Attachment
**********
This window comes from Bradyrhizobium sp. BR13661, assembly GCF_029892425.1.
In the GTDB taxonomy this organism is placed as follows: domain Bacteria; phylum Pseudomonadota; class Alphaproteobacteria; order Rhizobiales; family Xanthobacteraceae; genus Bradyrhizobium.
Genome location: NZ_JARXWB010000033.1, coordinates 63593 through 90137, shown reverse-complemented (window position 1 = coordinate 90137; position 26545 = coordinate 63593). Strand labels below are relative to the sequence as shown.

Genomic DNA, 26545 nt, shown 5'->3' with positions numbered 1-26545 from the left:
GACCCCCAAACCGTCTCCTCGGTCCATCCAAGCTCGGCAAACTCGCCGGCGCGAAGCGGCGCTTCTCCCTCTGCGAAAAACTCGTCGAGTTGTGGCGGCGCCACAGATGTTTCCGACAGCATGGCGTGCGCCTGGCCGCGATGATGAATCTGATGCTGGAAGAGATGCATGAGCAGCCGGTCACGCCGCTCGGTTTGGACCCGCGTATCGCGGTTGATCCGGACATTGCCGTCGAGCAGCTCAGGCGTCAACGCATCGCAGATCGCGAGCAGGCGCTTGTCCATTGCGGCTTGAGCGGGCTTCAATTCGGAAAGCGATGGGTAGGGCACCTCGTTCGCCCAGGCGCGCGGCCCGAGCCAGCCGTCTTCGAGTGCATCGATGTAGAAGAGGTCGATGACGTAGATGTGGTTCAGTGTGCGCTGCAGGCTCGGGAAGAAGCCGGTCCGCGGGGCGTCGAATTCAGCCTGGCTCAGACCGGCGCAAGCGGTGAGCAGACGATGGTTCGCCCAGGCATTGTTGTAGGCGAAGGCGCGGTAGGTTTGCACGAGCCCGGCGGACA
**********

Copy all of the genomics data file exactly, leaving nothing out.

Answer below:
This window comes from Bradyrhizobium sp. BR13661, assembly GCF_029892425.1.
In the GTDB taxonomy this organism is placed as follows: domain Bacteria; phylum Pseudomonadota; class Alphaproteobacteria; order Rhizobiales; family Xanthobacteraceae; genus Bradyrhizobium.
Genome location: NZ_JARXWB010000033.1, coordinates 63593 through 90137, shown reverse-complemented (window position 1 = coordinate 90137; position 26545 = coordinate 63593). Strand labels below are relative to the sequence as shown.

Genomic DNA, 26545 nt, shown 5'->3' with positions numbered 1-26545 from the left:
GACCCCCAAACCGTCTCCTCGGTCCATCCAAGCTCGGCAAACTCGCCGGCGCGAAGCGGCGCTTCTCCCTCTGCGAAAAACTCGTCGAGTTGTGGCGGCGCCACAGATGTTTCCGACAGCATGGCGTGCGCCTGGCCGCGATGATGAATCTGATGCTGGAAGAGATGCATGAGCAGCCGGTCACGCCGCTCGGTTTGGACCCGCGTATCGCGGTTGATCCGGACATTGCCGTCGAGCAGCTCAGGCGTCAACGCATCGCAGATCGCGAGCAGGCGCTTGTCCATTGCGGCTTGAGCGGGCTTCAATTCGGAAAGCGATGGGTAGGGCACCTCGTTCGCCCAGGCGCGCGGCCCGAGCCAGCCGTCTTCGAGTGCATCGATGTAGAAGAGGTCGATGACGTAGATGTGGTTCAGTGTGCGCTGCAGGCTCGGGAAGAAGCCGGTCCGCGGGGCGTCGAATTCAGCCTGGCTCAGACCGGCGCAAGCGGTGAGCAGACGATGGTTCGCCCAGGCATTGTTGTAGGCGAAGGCGCGGTAGGTTTGCACGAGCCCGGCGGACA